Net neutrality fight returns to court
Net neutrality supporters will get their day in court this week as they challenge the Federal Communications Commission’s (FCC) repeal of the popular Obama-era internet rules.
A panel of federal appeals court judges will hear oral arguments Friday in a lawsuit challenging the FCC’s deregulation of the broadband industry. The court date comes more than a year after the agency voted to roll back the rules requiring internet service providers to treat all web traffic equally.
Approved by the FCC under the Obama administration in 2015, net neutrality regulations prohibited companies like Verizon and Comcast from blocking or throttling content and from charging websites for faster speeds.
Shortly after the commission voted to roll back the rules in December 2017, a coalition of consumer advocacy groups, internet companies and Democratic state attorneys general sued the agency, asking the D.C. Circuit Court of Appeals to vacate the repeal and reinstate the 2015 rules.
They argued that the rules ensured a free and open internet and prevented broadband companies from discriminating against certain content or giving certain websites preferential treatment.
“The FCC’s net neutrality repeal was both misguided as a matter of policy and unsound as a matter of law,” Sarah Morris, the deputy director of New America’s Open Technology Institute, said on a call with reporters Wednesday. “In the absence of net neutrality rules consumers are at the mercy of their internet service providers who have a well-documented history of interfering with access to content.”
FCC Chairman Ajit Pai, a Republican, has argued that the rules were overly cumbersome and that existing consumer protections and antitrust laws are sufficient to deter internet providers from abusing their power.
Republicans on the commission have also taken issue with the way the 2015 order classified internet providers as telecommunications services, a move that opened them up to further regulations.
The agency is confident it will succeed in court.
In a statement to The Hill, Pai’s chief of staff, Matthew Berry, said legal precedence has given the agency ample discretion to repeal the rules.
“The U.S. Supreme Court has already affirmed the FCC’s authority to classify broadband as a Title I information service, and we have every reason to believe that the judiciary will uphold the FCC’s decision to return to that regulatory framework under which the internet flourished prior to 2015 and is continuing to thrive today,” Berry said.
The courts have taken up net neutrality multiple times since the mid-2000s. Most recently, the D.C. Circuit in 2016 upheld the FCC’s decision to implement the rules in the face of a legal challenge from the industry. Last year, the Supreme Court chose not to review the decision, largely because two conservative justices — John Roberts Jr. and Brett Kavanaugh — recused themselves from the vote.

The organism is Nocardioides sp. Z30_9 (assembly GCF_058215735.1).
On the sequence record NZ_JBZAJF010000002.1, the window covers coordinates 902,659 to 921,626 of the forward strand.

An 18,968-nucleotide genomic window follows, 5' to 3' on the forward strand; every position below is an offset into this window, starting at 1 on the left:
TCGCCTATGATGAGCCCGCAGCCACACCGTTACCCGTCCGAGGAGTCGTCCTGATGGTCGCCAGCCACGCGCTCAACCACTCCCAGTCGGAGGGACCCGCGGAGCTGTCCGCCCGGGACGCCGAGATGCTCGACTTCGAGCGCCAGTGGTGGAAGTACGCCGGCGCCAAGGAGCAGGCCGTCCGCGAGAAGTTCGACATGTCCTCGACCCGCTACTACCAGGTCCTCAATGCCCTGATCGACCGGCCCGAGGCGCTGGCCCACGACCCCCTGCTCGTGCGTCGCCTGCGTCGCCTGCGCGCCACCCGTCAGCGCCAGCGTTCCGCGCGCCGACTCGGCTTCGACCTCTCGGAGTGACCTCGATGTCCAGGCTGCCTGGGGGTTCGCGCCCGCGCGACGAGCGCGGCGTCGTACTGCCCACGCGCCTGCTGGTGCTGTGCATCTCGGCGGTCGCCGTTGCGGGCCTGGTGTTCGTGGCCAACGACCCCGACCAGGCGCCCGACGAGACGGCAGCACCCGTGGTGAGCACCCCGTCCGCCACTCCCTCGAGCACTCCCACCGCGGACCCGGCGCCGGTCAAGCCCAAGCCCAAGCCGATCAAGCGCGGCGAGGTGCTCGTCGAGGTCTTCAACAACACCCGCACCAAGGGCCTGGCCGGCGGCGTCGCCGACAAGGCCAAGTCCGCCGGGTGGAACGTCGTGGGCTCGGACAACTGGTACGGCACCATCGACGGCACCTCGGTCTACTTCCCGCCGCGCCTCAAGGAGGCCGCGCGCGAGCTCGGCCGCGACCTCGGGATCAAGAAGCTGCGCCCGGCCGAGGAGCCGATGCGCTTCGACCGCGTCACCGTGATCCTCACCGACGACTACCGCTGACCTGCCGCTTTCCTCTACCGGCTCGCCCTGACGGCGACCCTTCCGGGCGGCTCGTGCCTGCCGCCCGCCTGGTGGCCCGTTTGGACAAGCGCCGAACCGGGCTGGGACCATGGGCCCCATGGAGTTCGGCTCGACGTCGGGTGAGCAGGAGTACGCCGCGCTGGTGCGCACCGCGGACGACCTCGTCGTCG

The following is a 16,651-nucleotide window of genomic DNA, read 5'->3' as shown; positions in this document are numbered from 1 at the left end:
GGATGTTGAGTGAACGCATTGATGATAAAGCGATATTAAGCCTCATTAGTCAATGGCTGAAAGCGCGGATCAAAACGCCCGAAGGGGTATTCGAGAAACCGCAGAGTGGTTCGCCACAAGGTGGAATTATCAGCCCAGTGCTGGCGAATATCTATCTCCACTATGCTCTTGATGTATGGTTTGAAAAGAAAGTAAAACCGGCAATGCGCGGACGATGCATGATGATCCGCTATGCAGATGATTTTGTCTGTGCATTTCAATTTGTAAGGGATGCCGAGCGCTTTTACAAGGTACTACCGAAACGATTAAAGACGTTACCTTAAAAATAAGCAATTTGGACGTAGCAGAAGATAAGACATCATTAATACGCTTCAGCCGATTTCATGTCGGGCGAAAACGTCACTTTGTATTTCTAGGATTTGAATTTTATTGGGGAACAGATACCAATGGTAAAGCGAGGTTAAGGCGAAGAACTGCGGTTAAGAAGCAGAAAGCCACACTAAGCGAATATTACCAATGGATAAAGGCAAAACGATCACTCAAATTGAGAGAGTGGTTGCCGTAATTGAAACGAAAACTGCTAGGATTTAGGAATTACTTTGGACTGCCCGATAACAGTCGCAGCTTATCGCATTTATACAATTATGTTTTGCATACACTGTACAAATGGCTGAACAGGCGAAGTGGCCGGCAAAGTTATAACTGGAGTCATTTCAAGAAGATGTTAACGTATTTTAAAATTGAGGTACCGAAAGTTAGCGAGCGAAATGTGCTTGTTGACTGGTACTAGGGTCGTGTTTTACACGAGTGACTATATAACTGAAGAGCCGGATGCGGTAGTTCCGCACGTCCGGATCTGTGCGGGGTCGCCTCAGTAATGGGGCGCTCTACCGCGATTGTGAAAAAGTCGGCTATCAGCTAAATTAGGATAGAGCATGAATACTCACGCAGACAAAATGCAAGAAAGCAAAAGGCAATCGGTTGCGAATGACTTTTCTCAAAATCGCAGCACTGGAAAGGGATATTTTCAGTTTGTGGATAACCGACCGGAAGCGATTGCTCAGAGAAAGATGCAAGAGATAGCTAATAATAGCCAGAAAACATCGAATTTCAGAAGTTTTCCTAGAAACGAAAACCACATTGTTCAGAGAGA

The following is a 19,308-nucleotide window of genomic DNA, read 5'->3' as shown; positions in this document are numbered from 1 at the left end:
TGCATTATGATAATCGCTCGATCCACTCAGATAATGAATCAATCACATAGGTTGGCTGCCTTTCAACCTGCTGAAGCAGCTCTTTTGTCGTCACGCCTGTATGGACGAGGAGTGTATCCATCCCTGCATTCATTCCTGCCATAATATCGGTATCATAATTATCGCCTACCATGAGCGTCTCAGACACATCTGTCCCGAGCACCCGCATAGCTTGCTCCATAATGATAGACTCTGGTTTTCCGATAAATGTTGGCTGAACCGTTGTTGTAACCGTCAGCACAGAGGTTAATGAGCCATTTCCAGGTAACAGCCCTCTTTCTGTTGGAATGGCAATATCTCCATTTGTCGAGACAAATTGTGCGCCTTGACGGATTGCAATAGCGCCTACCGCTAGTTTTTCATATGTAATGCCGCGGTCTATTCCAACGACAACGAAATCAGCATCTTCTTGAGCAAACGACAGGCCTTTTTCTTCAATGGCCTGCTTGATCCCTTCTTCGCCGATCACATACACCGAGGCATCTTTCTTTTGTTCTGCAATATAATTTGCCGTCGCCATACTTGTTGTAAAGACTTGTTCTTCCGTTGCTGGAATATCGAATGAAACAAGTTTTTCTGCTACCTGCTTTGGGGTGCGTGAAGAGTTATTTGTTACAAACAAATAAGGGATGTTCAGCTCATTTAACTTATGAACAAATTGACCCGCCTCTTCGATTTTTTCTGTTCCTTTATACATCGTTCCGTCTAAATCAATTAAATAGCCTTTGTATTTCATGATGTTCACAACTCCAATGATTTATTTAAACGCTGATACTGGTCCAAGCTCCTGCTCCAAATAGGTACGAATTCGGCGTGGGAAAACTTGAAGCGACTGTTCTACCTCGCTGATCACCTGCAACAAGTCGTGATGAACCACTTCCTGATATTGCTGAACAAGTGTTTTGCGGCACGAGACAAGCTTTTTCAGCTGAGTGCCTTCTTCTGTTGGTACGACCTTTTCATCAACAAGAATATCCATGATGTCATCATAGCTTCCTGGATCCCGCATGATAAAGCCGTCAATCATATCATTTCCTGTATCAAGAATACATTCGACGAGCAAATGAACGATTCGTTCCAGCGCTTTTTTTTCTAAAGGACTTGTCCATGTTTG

The case that will be heard before the D.C. Circuit on Friday is not the only legal battle over net neutrality that has sprung up since the repeal.
In the absence of federal rules governing internet providers’ conduct, a wave of states across the country rushed to implement their own laws and executive orders codifying net neutrality principles. Those actions came despite the FCC preempting state regulations in its repeal order.
After California passed what many supporters saw as the gold standard for state net neutrality laws, the Department of Justice sued, arguing that it was in defiance of the FCC’s rules. The two sides called a truce in the legal battle over the FCC’s preemption authority, with California agreeing not to enforce the new law until the D.C. Circuit reached a decision in the main challenge to the repeal.
On Friday, each side will make their case before a panel of three judges: former President Obama appointees Patricia Millet and Robert Wilkins as well as Stephen Williams, who was nominated by former President Reagan.
Andrew Schwartzman, a law professor at Georgetown University, said it is difficult to predict how oral arguments and appellate cases will unfold, but Williams has generally been suspicious of what he sees as regulatory overreach while Millet is well-steeped in administrative law and has generally been more favorable to agencies in her rulings. Wilkins, Schwartzman said, is harder to gauge.
“I would be watching Judge Wilkins in particular to see how friendly or aggressive he is with each side” during oral arguments, he said.
The panel could reach a decision by the summer, and the range of potential outcomes include reversing the FCC’s order, upholding it or myriad other possible remedies. Those could range from asking the FCC to revisit its decision to the court undertaking an extended judicial review of the evidence.
The case could also eventually make its way before the Supreme Court.
The stakes are high for both sides, with both supporters and opponents eagerly anticipating Friday’s arguments.
So far, there has been little to indicate which way the circuit court judges are leaning.
“There are so many different possibilities for partial reversals and affirmances that it’s impossible to speculate,” Schwartzman said. “It’s a fool’s errand to try to suss that out beyond a certain point.”
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